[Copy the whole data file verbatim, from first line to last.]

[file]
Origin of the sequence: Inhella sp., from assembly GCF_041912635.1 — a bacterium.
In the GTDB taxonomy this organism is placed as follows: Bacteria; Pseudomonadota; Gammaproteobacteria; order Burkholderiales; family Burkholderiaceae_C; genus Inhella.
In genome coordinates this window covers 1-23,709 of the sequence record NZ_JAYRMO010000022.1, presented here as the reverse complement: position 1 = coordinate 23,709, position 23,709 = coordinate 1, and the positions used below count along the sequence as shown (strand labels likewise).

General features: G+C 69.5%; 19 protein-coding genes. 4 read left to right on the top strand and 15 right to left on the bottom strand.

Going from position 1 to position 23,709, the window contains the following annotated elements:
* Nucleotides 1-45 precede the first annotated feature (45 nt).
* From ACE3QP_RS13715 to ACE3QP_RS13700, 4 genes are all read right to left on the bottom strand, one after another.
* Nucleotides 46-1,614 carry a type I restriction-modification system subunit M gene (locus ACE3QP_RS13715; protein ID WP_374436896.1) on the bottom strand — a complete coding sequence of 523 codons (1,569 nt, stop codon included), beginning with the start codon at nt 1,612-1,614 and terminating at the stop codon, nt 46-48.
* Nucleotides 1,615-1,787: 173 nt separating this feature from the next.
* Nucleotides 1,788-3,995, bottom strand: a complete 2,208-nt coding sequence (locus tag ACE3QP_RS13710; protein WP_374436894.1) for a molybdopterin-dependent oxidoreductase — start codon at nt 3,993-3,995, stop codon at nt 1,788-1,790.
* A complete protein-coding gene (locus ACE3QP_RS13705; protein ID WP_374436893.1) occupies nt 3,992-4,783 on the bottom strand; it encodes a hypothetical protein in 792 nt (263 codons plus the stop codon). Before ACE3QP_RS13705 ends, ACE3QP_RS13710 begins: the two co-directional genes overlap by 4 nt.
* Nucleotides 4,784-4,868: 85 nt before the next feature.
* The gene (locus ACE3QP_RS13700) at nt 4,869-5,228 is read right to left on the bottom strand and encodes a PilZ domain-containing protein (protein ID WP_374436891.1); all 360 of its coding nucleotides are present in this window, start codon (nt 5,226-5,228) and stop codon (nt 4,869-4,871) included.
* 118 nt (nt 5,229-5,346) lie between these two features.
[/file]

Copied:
Origin of the sequence: Inhella sp., from assembly GCF_041912635.1 — a bacterium.
In the GTDB taxonomy this organism is placed as follows: Bacteria; Pseudomonadota; Gammaproteobacteria; order Burkholderiales; family Burkholderiaceae_C; genus Inhella.
In genome coordinates this window covers 1-23,709 of the sequence record NZ_JAYRMO010000022.1, presented here as the reverse complement: position 1 = coordinate 23,709, position 23,709 = coordinate 1, and the positions used below count along the sequence as shown (strand labels likewise).

General features: G+C 69.5%; 19 protein-coding genes. 4 read left to right on the top strand and 15 right to left on the bottom strand.

Going from position 1 to position 23,709, the window contains the following annotated elements:
* Nucleotides 1-45 precede the first annotated feature (45 nt).
* From ACE3QP_RS13715 to ACE3QP_RS13700, 4 genes are all read right to left on the bottom strand, one after another.
* Nucleotides 46-1,614 carry a type I restriction-modification system subunit M gene (locus ACE3QP_RS13715; protein ID WP_374436896.1) on the bottom strand — a complete coding sequence of 523 codons (1,569 nt, stop codon included), beginning with the start codon at nt 1,612-1,614 and terminating at the stop codon, nt 46-48.
* Nucleotides 1,615-1,787: 173 nt separating this feature from the next.
* Nucleotides 1,788-3,995, bottom strand: a complete 2,208-nt coding sequence (locus tag ACE3QP_RS13710; protein WP_374436894.1) for a molybdopterin-dependent oxidoreductase — start codon at nt 3,993-3,995, stop codon at nt 1,788-1,790.
* A complete protein-coding gene (locus ACE3QP_RS13705; protein ID WP_374436893.1) occupies nt 3,992-4,783 on the bottom strand; it encodes a hypothetical protein in 792 nt (263 codons plus the stop codon). Before ACE3QP_RS13705 ends, ACE3QP_RS13710 begins: the two co-directional genes overlap by 4 nt.
* Nucleotides 4,784-4,868: 85 nt before the next feature.
* The gene (locus ACE3QP_RS13700) at nt 4,869-5,228 is read right to left on the bottom strand and encodes a PilZ domain-containing protein (protein ID WP_374436891.1); all 360 of its coding nucleotides are present in this window, start codon (nt 5,226-5,228) and stop codon (nt 4,869-4,871) included.
* 118 nt (nt 5,229-5,346) lie between these two features.